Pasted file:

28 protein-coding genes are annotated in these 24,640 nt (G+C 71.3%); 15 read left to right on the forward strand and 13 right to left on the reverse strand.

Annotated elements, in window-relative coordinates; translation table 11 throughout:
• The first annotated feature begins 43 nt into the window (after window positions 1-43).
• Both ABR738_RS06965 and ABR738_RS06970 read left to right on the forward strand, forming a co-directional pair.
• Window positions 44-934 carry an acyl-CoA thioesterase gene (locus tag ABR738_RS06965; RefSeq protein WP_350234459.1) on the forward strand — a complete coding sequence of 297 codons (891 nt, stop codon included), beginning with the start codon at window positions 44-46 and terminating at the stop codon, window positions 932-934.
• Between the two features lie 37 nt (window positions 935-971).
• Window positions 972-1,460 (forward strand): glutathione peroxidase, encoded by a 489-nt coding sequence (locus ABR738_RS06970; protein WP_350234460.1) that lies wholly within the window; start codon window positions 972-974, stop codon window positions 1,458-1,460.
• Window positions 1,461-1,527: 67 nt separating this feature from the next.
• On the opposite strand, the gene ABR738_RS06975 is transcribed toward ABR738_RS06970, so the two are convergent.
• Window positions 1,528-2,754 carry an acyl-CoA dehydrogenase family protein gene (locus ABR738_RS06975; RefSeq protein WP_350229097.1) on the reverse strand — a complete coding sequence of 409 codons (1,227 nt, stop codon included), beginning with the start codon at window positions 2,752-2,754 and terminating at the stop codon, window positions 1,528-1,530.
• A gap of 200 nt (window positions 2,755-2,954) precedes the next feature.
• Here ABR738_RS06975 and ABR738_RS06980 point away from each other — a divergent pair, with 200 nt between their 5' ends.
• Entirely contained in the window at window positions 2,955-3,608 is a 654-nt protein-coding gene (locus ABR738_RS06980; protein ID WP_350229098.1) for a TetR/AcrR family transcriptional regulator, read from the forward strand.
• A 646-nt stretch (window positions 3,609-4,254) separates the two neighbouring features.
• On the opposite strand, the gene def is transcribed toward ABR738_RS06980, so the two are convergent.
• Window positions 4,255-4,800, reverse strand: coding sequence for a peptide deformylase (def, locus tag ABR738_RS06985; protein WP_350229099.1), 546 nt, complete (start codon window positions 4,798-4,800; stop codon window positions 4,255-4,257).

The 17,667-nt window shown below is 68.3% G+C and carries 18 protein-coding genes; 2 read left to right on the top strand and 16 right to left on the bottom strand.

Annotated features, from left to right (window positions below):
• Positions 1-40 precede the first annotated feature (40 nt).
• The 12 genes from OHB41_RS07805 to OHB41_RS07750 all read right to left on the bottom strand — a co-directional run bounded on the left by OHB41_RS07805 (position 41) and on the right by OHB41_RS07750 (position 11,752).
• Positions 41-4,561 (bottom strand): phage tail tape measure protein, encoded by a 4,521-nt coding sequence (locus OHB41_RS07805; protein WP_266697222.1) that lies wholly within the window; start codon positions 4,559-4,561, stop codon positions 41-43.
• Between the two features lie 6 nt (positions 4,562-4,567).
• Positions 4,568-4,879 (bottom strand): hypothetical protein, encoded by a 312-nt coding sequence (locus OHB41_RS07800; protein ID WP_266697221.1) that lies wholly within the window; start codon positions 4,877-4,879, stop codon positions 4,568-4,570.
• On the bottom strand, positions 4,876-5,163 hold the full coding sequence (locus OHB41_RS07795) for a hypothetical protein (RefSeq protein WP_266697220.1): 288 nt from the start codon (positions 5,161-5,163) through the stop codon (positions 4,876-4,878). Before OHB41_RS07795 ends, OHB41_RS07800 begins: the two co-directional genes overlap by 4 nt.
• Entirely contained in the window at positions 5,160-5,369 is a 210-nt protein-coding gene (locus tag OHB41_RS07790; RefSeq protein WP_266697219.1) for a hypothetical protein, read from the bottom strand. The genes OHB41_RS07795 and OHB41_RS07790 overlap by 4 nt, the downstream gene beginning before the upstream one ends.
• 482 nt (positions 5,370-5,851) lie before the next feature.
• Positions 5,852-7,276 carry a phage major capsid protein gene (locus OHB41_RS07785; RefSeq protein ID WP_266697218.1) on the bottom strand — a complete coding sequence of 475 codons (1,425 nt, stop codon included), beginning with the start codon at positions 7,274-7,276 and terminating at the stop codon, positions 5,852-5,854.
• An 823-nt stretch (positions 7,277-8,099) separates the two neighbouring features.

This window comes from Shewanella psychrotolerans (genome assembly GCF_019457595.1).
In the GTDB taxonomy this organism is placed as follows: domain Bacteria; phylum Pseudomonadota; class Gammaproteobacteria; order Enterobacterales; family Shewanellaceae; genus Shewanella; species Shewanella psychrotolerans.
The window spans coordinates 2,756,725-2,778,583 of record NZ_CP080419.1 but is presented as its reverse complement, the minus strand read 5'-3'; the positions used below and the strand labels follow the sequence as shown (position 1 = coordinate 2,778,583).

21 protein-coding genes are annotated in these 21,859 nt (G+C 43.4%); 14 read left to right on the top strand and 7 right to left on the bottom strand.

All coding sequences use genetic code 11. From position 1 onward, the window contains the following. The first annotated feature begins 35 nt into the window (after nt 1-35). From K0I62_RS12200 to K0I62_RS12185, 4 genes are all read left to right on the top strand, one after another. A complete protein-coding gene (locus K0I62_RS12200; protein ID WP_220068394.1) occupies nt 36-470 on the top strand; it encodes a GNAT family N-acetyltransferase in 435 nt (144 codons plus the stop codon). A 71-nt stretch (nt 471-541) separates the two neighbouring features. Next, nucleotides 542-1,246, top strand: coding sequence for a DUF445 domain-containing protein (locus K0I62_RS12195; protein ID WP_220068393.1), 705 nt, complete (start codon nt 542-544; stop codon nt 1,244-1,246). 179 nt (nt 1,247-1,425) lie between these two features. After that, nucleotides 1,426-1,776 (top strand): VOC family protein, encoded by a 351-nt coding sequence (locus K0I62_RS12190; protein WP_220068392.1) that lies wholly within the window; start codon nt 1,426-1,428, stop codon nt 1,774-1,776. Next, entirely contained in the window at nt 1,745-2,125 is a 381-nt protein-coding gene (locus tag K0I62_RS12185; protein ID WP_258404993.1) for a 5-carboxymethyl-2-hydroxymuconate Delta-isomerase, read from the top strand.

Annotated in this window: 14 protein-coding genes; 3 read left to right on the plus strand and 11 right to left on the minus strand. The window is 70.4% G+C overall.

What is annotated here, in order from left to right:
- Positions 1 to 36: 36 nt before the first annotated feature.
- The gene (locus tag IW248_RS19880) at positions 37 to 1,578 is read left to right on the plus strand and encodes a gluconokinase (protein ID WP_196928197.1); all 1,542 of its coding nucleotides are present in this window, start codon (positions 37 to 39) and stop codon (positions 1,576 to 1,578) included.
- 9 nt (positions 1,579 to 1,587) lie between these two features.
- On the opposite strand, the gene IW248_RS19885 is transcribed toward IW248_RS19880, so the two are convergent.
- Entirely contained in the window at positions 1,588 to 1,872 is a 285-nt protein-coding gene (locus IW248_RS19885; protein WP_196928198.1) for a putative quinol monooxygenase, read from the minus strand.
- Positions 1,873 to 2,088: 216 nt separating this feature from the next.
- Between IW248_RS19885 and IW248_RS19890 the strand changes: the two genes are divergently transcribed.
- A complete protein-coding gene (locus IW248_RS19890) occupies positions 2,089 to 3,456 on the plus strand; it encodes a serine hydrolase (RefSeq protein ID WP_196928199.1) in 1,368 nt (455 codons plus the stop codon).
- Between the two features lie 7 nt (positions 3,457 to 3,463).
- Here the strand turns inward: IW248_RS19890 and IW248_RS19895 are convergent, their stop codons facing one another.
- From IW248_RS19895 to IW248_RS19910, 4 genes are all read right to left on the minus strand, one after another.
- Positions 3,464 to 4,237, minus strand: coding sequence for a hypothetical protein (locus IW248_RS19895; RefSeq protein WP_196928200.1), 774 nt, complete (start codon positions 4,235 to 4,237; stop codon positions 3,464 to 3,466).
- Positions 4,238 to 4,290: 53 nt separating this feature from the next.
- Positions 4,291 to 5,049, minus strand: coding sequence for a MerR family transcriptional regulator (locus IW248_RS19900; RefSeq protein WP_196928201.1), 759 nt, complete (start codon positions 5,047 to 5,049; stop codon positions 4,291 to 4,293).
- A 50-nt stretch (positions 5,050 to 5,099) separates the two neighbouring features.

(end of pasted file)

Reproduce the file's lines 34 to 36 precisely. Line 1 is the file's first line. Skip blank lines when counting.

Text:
Annotated in this window: 14 protein-coding genes; 3 read left to right on the plus strand and 11 right to left on the minus strand. The window is 70.4% G+C overall.

What is annotated here, in order from left to right:
- Positions 1 to 36: 36 nt before the first annotated feature.